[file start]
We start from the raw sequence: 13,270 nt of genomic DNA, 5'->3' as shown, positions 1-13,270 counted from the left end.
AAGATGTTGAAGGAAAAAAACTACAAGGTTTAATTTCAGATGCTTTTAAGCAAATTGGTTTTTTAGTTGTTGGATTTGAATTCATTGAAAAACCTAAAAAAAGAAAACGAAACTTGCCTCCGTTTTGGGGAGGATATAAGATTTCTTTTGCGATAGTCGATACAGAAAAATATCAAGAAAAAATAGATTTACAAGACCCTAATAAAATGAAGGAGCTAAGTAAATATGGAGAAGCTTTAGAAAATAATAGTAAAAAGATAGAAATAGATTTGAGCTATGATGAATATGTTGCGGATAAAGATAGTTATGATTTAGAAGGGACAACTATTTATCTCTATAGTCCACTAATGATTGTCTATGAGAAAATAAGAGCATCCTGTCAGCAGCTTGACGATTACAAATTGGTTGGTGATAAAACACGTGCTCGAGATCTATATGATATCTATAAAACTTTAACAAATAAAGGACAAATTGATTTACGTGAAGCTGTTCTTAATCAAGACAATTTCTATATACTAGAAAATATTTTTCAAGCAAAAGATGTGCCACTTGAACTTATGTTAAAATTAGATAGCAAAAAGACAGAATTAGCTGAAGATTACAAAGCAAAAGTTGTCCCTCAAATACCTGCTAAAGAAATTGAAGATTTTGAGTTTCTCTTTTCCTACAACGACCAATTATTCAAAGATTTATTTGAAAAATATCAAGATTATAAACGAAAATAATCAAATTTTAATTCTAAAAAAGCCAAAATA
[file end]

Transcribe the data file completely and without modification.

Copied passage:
We start from the raw sequence: 13,270 nt of genomic DNA, 5'->3' as shown, positions 1-13,270 counted from the left end.
AAGATGTTGAAGGAAAAAAACTACAAGGTTTAATTTCAGATGCTTTTAAGCAAATTGGTTTTTTAGTTGTTGGATTTGAATTCATTGAAAAACCTAAAAAAAGAAAACGAAACTTGCCTCCGTTTTGGGGAGGATATAAGATTTCTTTTGCGATAGTCGATACAGAAAAATATCAAGAAAAAATAGATTTACAAGACCCTAATAAAATGAAGGAGCTAAGTAAATATGGAGAAGCTTTAGAAAATAATAGTAAAAAGATAGAAATAGATTTGAGCTATGATGAATATGTTGCGGATAAAGATAGTTATGATTTAGAAGGGACAACTATTTATCTCTATAGTCCACTAATGATTGTCTATGAGAAAATAAGAGCATCCTGTCAGCAGCTTGACGATTACAAATTGGTTGGTGATAAAACACGTGCTCGAGATCTATATGATATCTATAAAACTTTAACAAATAAAGGACAAATTGATTTACGTGAAGCTGTTCTTAATCAAGACAATTTCTATATACTAGAAAATATTTTTCAAGCAAAAGATGTGCCACTTGAACTTATGTTAAAATTAGATAGCAAAAAGACAGAATTAGCTGAAGATTACAAAGCAAAAGTTGTCCCTCAAATACCTGCTAAAGAAATTGAAGATTTTGAGTTTCTCTTTTCCTACAACGACCAATTATTCAAAGATTTATTTGAAAAATATCAAGATTATAAACGAAAATAATCAAATTTTAATTCTAAAAAAGCCAAAATA